Doctors of BC is pleased to introduce the first video in a new multimedia series called DocTalks — a series of videos and podcasts promoting dialogue on timely, relevant topics impacting the BC medical community—and the patients and families they care for.
"Addressing Polypharmacy – New Habits for Effective Deprescribing,” created by the Shared Care Committee’s Polypharmacy Risk Reduction Initiative, features Dr Mark Lawrie, a family physician in Penticton with extensive experience in polypharmacy. In this 20-minute video, viewers will have the opportunity to learn habits and strategies adopted by Lawrie over the years to help mitigate the well-known risks of polypharmacy—confusion, delirium, falls, and other negative consequences—that can seriously impact a person’s quality of life, especially those who are elderly or frail.
The video will be of interest to all involved in prescribing and deprescribing: physicians, residents, nurses, pharmacists, care staff, patients, families, caregivers and others. A supporting document has been created to take learning one step further; with resources, a case study, and reflective exercises to facilitate Group Sessions or ongoing individual development.
WATCH: Access the video and supporting document here
In the video, Lawrie shares his approach through telling Edna’s story—a case study of an elderly woman on multiple medications whose deteriorating health has meant her loss of independence. Lawrie likens his role to a “suspicious detective” as he reviews Edna’s medications to determine if polypharmacy could be responsible for her decline. Lawrie also describes looking for clues to assess which drugs may be causing more harm than benefit, and how he ranks drugs to develop a medication plan to stop, taper, or substitute the culprits potentially causing adverse reactions and drug cascades.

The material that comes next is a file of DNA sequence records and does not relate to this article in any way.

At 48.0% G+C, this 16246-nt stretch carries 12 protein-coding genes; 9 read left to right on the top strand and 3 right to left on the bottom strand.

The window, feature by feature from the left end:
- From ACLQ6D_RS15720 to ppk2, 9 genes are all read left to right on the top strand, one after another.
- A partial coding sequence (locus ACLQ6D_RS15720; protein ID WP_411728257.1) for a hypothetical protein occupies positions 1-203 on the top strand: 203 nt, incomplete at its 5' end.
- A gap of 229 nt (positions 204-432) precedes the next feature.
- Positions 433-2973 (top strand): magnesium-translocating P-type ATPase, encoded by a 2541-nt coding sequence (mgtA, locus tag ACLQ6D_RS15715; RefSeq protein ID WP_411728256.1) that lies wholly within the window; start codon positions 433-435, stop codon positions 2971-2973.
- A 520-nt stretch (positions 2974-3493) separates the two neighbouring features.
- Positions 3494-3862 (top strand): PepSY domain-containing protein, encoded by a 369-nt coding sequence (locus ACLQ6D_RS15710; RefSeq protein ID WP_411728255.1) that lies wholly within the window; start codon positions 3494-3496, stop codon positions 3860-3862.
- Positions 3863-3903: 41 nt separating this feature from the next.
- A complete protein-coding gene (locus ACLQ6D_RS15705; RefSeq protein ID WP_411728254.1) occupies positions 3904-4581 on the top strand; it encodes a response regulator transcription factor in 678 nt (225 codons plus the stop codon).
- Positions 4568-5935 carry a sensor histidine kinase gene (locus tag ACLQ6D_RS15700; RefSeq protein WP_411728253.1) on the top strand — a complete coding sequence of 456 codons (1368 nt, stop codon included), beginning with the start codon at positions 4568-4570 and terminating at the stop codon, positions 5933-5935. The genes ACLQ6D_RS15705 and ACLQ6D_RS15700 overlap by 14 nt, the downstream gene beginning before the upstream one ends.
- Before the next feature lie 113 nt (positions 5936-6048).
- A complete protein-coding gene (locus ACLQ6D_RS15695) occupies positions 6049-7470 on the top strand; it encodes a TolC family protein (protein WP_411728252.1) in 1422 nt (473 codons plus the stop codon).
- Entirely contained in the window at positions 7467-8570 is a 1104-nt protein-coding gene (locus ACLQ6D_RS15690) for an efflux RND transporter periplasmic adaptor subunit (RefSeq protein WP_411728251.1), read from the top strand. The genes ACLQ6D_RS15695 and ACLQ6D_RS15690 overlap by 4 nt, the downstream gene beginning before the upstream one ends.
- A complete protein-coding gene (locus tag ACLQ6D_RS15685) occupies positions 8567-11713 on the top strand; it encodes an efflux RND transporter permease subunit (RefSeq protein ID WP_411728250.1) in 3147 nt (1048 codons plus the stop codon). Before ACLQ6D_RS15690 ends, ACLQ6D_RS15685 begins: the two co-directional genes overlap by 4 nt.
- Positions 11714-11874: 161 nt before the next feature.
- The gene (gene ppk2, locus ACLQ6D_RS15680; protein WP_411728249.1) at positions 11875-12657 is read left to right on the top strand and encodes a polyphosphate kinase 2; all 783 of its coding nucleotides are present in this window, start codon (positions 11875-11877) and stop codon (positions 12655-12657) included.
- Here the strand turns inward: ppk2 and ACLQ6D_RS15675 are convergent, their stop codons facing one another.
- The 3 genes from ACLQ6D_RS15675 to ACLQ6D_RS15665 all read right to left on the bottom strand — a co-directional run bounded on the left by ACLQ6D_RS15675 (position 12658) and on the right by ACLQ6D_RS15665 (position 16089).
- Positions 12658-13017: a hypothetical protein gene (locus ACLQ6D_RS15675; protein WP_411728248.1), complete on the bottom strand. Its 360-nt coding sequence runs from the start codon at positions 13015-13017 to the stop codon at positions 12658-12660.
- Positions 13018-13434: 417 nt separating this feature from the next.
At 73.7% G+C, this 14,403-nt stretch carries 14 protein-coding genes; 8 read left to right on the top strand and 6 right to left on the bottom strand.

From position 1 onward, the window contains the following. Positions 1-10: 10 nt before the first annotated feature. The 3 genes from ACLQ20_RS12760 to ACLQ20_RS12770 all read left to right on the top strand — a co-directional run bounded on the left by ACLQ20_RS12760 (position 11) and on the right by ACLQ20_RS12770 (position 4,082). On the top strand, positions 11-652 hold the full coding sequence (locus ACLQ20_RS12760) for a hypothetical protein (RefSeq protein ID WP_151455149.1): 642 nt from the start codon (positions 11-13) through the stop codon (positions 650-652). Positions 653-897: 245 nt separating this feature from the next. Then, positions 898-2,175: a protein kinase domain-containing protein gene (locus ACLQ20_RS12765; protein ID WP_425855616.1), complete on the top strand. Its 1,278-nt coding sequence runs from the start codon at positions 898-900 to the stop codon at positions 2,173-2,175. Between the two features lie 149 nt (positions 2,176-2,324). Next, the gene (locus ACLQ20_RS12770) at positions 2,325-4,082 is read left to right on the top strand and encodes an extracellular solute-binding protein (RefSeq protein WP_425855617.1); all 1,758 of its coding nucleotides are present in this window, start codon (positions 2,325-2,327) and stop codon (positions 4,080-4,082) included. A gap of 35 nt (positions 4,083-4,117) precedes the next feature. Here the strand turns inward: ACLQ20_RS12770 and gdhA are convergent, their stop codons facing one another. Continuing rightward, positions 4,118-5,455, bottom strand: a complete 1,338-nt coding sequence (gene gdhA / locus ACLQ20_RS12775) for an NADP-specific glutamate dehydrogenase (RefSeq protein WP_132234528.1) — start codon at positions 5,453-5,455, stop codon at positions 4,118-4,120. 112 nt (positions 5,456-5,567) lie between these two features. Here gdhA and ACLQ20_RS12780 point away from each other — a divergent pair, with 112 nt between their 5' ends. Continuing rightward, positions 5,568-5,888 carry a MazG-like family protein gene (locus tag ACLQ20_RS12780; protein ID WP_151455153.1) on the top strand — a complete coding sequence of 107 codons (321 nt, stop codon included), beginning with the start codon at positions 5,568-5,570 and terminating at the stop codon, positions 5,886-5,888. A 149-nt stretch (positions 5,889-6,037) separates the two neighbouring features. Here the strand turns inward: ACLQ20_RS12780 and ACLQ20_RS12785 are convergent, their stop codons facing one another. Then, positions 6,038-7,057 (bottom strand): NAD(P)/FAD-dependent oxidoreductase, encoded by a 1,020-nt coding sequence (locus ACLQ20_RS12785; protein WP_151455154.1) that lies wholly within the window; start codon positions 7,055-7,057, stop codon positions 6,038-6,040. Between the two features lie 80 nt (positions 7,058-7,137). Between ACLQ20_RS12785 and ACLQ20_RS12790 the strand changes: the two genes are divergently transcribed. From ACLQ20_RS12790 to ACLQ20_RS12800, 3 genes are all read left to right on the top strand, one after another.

Lawrie emphasizes the importance of collaboration and good communication between the care team, patients, families and caregivers around medication deprescribing. Frequent, honest conversations about goals of care, and the wants and needs of an individual for best quality of life, make the process of deprescribing like “dancing rather than wrestling” states Lawrie.
About Dr Lawrie
Lawrie’s interest, skills and strategies for effective deprescribing grew through his involvement in a long term care initiative facilitated through his local Division of Family Practice, and his participation in the polypharmacy risk reduction component of the initiative supported by the Shared Care Committee (a Joint Collaborative Committee of Doctors of BC and the BC government). Eventually Lawrie shifted from learner, to mentor and educator, and the past years have seen him mentoring local physicians, providing medical education/CME sessions in hospitals and universities, and speaking at conferences.